Sunday, October 4, 2009
Flaming puppets and a python converge in Carmen
"Victor" Kriengsak Silakong has done it again. Two years ago, he staged a likay (Thai folk opera) adaptation of Marivaux's The Island of Slaves. I wasn't familiar with the work, so as far as I was concerned, likay was the only way for that one.
But Carmen, an opera by Georges Bizet is more familiar. Until Victor gets ahold of it. The director of the World Film Festival of Bangkok, but trained in theatre, Victor lives to experiment with cultural cocktails.
For his version of Carmen, co-directed with choreographer Jitti Chompee, he's added southern Thailand's nang talung shadow puppets and that stagecraft's most famous character, the clown I Teng.
Played by the long-haired, androgynous dancer Kampanath Ruangkittivilas, both behind the shadow screen and live on stage, I Teng interposes himself and confuses the story of the fiery femme fatale Carmen and her young lover Don Jose (dancer Krittin Kiamatha). The crimson-clad gypsy woman is represented by an opera singer (Rappepron Pratum-Anon) and an explosive redheaded dancer (Meuanphun Ampunsang).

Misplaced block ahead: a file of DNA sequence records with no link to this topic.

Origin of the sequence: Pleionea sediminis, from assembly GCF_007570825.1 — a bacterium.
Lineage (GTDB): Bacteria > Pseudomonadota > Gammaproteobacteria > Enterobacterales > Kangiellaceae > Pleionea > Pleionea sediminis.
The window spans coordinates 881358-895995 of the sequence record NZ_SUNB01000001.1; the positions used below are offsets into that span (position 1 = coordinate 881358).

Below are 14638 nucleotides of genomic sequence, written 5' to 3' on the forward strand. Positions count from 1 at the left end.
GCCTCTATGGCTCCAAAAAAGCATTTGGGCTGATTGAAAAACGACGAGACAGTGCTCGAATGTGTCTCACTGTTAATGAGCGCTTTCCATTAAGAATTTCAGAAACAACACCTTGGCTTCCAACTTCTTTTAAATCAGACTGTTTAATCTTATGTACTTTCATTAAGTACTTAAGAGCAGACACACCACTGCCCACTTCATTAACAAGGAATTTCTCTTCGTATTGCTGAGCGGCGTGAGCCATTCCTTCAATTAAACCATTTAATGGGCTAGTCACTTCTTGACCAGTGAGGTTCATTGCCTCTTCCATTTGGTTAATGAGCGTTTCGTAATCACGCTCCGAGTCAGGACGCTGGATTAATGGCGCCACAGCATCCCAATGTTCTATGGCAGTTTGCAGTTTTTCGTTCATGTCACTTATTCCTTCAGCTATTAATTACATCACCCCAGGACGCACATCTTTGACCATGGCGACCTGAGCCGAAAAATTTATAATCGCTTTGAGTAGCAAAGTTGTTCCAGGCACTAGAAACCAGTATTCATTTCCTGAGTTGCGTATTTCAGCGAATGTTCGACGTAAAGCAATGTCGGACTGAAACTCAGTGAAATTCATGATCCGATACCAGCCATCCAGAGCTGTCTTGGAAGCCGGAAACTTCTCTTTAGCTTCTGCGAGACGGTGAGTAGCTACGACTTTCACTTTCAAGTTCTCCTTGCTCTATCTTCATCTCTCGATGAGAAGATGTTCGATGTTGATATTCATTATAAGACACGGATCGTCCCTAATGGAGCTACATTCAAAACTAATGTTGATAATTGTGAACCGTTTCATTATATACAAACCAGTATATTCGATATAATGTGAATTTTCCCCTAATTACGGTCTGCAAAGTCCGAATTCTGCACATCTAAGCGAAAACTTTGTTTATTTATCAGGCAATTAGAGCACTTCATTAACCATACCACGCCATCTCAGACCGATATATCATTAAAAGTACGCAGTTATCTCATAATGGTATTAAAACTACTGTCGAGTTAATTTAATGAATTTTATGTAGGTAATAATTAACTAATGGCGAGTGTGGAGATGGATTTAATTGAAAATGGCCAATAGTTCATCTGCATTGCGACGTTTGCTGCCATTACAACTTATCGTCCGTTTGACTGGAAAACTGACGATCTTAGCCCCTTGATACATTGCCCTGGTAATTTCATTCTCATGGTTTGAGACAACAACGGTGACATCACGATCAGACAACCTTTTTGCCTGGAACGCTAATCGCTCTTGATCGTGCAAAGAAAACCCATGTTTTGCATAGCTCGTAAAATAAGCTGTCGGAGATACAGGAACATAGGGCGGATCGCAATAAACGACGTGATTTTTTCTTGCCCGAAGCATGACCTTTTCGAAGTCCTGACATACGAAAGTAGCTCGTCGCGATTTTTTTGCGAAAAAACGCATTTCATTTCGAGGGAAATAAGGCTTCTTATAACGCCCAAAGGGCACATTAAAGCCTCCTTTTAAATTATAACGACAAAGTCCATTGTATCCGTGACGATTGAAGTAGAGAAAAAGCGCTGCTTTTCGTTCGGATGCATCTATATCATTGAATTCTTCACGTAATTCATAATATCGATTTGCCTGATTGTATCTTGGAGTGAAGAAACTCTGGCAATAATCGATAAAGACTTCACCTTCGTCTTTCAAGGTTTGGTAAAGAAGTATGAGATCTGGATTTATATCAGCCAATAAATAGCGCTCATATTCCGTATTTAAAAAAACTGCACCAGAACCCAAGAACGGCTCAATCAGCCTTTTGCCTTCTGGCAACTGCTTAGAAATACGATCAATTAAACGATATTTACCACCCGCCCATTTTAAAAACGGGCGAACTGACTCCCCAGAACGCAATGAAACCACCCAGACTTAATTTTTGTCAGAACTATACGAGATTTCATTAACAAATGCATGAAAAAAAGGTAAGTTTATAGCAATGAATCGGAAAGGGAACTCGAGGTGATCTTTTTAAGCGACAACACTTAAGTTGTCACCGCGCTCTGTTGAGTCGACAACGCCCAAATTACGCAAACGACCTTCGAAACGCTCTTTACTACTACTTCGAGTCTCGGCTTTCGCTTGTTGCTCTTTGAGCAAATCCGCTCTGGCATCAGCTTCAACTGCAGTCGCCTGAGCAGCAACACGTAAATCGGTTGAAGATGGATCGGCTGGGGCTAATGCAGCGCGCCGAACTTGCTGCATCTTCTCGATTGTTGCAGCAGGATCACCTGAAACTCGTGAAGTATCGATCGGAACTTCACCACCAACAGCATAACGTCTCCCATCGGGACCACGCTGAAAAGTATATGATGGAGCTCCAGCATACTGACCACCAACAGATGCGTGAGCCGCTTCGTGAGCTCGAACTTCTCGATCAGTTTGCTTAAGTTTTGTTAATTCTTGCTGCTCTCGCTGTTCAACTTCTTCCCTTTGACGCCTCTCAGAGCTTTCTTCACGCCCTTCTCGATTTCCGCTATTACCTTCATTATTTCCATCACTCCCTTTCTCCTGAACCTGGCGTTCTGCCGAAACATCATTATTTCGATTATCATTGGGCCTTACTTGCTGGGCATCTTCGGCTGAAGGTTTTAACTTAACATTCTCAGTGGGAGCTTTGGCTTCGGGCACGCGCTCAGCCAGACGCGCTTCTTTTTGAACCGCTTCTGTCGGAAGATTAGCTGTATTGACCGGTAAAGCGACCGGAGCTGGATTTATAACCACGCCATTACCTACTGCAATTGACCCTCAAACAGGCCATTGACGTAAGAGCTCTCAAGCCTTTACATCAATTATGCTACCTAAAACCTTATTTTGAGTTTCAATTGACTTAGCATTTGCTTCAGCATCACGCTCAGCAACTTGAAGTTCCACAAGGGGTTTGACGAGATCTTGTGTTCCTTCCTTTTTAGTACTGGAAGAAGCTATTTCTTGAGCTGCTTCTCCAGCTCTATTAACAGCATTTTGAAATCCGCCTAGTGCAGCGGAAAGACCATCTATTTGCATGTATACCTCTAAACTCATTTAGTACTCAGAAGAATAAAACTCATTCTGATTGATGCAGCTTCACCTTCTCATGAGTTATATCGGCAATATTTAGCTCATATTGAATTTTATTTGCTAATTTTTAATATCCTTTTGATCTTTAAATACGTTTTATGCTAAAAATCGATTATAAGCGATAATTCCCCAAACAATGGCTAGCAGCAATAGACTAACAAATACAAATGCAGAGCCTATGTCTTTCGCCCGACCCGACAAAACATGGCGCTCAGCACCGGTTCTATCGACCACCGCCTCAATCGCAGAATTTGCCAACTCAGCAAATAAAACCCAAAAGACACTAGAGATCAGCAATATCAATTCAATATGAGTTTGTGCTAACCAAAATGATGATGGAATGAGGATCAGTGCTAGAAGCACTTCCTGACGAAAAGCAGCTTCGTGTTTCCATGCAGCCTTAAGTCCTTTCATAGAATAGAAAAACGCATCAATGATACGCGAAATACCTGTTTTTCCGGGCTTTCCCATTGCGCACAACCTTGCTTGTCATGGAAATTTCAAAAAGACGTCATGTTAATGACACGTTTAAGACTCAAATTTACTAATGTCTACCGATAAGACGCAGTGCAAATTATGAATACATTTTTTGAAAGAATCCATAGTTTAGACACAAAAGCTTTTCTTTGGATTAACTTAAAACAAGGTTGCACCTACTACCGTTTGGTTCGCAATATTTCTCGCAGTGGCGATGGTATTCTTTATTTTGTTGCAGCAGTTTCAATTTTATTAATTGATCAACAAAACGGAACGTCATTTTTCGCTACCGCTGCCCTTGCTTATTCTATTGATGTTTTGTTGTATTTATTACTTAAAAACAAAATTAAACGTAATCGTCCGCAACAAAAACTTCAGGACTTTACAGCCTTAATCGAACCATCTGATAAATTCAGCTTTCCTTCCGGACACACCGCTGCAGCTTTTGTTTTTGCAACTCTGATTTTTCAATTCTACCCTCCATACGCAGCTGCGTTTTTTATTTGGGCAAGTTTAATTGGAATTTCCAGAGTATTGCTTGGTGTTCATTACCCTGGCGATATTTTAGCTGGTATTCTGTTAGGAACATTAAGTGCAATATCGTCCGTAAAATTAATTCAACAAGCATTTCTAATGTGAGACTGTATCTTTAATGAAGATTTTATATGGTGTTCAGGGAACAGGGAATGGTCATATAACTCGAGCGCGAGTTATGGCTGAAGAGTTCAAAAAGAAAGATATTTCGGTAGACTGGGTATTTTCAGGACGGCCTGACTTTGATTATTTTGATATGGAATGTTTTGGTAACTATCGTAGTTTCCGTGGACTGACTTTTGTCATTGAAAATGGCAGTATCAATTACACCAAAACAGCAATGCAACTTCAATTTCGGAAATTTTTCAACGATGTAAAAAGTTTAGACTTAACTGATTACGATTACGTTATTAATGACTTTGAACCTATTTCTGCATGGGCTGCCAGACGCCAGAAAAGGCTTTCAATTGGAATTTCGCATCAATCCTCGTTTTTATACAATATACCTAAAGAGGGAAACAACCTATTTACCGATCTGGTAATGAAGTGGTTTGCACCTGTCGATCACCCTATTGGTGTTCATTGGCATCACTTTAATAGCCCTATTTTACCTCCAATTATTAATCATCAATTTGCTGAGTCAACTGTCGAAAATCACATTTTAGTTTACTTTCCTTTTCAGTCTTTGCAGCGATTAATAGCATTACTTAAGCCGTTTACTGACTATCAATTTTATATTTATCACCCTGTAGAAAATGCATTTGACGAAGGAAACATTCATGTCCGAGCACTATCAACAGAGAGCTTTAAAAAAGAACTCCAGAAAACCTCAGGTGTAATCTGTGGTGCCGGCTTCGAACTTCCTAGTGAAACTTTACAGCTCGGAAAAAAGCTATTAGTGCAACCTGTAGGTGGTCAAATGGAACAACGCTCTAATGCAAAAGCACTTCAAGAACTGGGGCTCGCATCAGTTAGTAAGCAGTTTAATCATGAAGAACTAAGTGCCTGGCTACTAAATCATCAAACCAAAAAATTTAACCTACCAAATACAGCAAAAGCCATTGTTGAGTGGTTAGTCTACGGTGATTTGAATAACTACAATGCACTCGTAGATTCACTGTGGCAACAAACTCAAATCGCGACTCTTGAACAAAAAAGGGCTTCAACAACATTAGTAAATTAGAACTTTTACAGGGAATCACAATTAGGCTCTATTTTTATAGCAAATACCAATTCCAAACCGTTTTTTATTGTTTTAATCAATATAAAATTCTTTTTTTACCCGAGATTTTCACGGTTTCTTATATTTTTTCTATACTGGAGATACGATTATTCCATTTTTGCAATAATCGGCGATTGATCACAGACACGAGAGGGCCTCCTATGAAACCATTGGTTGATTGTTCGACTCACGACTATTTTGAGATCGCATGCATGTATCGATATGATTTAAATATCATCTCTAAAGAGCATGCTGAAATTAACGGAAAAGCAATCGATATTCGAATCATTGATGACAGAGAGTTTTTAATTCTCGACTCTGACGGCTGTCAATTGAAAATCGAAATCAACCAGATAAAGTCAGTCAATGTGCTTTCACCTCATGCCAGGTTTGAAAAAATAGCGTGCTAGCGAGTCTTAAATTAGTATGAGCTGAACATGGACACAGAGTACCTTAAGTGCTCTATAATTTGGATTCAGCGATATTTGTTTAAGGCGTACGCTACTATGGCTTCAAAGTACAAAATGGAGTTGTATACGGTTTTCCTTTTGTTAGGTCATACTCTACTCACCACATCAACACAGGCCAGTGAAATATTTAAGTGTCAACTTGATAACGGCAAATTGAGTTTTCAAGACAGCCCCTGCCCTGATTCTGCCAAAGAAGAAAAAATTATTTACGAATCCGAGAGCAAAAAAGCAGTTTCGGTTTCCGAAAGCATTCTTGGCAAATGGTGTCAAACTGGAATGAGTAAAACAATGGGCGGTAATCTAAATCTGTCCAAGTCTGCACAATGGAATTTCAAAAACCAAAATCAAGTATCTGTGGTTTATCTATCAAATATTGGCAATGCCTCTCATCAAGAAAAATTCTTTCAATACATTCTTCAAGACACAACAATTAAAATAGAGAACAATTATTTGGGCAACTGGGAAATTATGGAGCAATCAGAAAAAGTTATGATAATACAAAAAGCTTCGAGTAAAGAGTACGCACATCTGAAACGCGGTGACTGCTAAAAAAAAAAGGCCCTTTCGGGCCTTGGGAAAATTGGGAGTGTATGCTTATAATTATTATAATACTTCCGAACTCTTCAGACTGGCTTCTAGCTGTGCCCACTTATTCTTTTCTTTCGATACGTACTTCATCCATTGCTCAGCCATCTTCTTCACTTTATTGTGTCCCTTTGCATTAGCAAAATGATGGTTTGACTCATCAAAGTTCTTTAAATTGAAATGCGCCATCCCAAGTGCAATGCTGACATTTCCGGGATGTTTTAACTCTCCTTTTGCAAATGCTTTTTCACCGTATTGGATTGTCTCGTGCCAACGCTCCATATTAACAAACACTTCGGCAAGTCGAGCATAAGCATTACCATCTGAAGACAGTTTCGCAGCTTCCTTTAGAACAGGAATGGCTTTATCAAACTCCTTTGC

It's an amazing show and quite a heady mix. Though the orchestral music is canned, it's hard to not get excited when the opening strains of Bizet's score kicks in. Other parts on played on the piano, guitar, and, uniquely glass harp by Weeraphong Thaweesak.
At one point, a puppet -- I Teng's sidekick -- is lit on fire. Though not live on stage -- the action is picked up in one of many video projections done for the show by filmmaker Jakrawal Nilthamrong.
At another point, I Teng dances and sings with a live python that appears to be warmer toward the comic character than the coy Carmen is.
There's one more performance of Carmen at 7.30 tonight, October 4, at the Alliance Française Bangkok. Last night's show was fully booked, but if you hang out, you still might score a seat for a show, the likes of which probably won't be seen again.